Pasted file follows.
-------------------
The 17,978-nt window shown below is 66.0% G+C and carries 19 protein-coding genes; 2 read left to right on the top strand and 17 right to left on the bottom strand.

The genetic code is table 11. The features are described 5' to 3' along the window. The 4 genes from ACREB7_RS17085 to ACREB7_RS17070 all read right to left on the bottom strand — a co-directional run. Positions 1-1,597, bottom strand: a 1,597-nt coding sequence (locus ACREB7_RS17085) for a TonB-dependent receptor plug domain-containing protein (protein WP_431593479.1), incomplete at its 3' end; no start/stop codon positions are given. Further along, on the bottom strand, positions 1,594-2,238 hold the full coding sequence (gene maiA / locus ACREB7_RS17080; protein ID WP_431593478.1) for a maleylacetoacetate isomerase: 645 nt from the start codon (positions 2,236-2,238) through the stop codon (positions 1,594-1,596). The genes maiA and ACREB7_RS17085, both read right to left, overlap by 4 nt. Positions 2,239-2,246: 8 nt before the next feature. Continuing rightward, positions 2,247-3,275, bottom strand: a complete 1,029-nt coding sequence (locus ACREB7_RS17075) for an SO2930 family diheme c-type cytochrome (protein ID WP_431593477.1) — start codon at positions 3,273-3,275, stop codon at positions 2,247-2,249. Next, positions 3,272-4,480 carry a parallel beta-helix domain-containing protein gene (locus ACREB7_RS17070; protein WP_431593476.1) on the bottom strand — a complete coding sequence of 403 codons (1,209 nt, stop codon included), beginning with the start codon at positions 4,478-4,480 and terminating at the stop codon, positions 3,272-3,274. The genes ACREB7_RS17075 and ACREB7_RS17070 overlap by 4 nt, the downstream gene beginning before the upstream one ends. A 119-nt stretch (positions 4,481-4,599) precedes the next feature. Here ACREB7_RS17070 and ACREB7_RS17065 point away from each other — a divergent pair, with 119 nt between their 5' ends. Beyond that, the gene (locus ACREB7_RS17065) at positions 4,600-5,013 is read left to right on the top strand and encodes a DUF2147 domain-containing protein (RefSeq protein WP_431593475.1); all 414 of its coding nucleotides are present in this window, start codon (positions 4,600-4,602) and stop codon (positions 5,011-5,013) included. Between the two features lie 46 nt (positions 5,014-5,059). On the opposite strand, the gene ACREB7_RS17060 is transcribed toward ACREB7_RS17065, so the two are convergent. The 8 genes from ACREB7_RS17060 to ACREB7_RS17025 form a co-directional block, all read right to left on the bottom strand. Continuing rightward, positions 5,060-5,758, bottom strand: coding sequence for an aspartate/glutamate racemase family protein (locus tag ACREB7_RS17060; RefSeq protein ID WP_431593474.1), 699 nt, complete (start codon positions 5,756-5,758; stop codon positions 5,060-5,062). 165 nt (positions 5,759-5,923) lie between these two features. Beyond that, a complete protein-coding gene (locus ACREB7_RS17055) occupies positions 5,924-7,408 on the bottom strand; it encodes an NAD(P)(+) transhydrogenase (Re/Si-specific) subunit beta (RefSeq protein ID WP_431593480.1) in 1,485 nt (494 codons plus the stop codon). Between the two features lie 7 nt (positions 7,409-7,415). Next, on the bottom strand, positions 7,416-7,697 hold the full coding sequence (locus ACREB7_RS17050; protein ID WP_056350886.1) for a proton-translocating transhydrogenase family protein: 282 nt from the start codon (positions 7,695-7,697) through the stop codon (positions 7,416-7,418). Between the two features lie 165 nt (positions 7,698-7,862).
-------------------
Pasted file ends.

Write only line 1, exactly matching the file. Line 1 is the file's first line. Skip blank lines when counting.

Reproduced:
The 17,978-nt window shown below is 66.0% G+C and carries 19 protein-coding genes; 2 read left to right on the top strand and 17 right to left on the bottom strand.